LAKE PLACID, NY – Robert Downey Jr.'s father believes his son can lick his drug addiction by using a new regimen of nutritional supplements to eliminate his destructive cravings.
"The last I spoke to Robert a few days ago, he said he's up for it if we can put it together," said film director Robert Downey Sr. in his first interview in three years.
"I have a lot of hope. If he can stay focused and beat this, he can help himself and a lot of other people through his example."
Downey says he believes his Oscar-nominated son, currently facing cocaine-possession charges, will be able to stay out of jail and go into a rehab program.
He's encouraging his son to undergo extensive therapy using amino acids and herbal supplements to boost his dopamine levels, which are often impaired in addicts.
"His blood needs to be tested to see if this is appropriate," he said. "But in a third of cases, this works for people with addictions like his."
Downey Sr. prays the new approach will work where other therapies have failed.
"The truth is, if he hadn't been sent to jail, he'd probably be dead by now.
"Life is too easy when you're a movie star. People will do anything you want and get you anything you want.
"Hollywood is a horrible place and I wish he wasn't forced to live in California because of his legal problems," said Downey, who lives in New York.
Downey Sr. measures his words carefully.
He's shunned the press, trying to spare his son further pain.
The gregarious 64-year-old angrily talks about "my son's sycophantic so-called friends, who have been so quick to spill all the beans on him in the supermarket tabloids."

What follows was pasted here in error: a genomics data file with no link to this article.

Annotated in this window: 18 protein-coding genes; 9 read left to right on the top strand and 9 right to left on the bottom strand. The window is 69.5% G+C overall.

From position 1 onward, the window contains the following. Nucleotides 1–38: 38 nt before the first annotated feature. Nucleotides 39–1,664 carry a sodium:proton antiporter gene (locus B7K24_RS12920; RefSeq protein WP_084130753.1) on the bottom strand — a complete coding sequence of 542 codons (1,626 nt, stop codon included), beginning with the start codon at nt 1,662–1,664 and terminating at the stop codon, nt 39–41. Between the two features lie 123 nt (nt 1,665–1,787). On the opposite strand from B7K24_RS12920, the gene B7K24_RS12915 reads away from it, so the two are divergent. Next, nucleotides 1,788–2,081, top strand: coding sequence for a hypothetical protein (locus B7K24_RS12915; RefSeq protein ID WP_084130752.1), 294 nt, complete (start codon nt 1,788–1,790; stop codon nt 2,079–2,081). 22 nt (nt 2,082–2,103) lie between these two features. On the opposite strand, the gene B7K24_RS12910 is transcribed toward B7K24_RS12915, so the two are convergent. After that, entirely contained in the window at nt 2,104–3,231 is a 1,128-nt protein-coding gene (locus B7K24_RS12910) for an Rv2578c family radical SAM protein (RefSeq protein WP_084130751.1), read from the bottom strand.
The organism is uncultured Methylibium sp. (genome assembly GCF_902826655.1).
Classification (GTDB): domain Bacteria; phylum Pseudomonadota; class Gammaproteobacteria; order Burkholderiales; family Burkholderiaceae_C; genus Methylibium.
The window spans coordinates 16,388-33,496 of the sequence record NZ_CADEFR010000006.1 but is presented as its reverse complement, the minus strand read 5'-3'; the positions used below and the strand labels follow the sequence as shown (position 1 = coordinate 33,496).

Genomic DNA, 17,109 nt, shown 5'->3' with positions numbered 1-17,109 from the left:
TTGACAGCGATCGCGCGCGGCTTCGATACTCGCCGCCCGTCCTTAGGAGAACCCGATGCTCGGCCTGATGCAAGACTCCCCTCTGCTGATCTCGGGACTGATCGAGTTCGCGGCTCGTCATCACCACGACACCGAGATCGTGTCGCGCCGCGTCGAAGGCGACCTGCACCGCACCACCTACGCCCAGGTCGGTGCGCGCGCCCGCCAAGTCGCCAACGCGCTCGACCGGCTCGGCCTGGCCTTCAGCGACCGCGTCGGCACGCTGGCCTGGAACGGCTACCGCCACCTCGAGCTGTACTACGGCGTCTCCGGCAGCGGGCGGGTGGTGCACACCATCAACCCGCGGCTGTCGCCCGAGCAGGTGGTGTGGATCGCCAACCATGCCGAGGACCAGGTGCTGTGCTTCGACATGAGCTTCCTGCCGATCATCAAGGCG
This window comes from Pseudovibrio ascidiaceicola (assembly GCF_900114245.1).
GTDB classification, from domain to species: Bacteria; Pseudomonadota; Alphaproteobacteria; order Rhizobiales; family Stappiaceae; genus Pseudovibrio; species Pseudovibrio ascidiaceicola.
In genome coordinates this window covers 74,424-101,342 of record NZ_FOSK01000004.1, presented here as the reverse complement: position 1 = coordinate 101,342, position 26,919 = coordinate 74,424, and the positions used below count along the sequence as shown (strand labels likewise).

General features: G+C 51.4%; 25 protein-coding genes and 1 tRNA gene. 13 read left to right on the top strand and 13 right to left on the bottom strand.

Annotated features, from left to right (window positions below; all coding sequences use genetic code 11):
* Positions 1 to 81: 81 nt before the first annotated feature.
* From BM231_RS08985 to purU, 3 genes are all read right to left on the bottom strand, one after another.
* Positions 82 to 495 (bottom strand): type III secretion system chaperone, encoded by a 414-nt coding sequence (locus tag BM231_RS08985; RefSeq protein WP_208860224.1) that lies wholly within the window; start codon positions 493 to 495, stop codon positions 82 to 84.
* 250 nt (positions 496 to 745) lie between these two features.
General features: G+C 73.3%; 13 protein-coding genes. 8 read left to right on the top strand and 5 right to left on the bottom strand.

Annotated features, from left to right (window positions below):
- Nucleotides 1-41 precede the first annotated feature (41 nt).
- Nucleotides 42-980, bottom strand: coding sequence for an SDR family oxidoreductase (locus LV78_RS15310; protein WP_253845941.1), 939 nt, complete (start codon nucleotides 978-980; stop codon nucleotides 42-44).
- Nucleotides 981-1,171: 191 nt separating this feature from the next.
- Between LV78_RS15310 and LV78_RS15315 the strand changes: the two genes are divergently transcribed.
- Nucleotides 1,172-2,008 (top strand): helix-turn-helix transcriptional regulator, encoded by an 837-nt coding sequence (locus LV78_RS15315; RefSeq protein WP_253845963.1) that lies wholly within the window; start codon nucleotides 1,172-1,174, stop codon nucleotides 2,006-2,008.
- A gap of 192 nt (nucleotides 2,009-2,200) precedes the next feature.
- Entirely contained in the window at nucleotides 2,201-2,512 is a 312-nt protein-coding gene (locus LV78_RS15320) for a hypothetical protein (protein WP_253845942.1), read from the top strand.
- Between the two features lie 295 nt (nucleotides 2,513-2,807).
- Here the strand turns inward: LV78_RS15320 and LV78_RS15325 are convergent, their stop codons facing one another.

Yet Downey, who was teaching a master class in directing at the Lake Placid Film Forum over the weekend, seems eager to acknowledge all of the kind words of encouragement for himself and his son, who won a Golden Globe for his role in Ally McBeal earlier this year.
"He's doing great, thanks," he quietly tells a well-wisher, sadly acknowledging that sometimes he almost wishes junior wasn't such a brilliant actor in movies like Wonder Boys.
"People like him sometimes feel bad or confused about their natural gifts, and that may be a big part of his problem" he said.
Years ago, Downey Sr. survived his own struggle with drugs.
He became a cult figure after directing Putney Swope, a scathing 1969 satire about blacks taking over an advertising agency. But he hit bottom when his career foundered in the 1970s.
"Ten years of cocaine around the clock. I didn't beat it until '81, until my late wife gave me an ultimatum. I officially quit in front of my son.
"He keeps reminding me about it. I tell him, 'If it made such an impression on you, then why can't you do the same thing?'"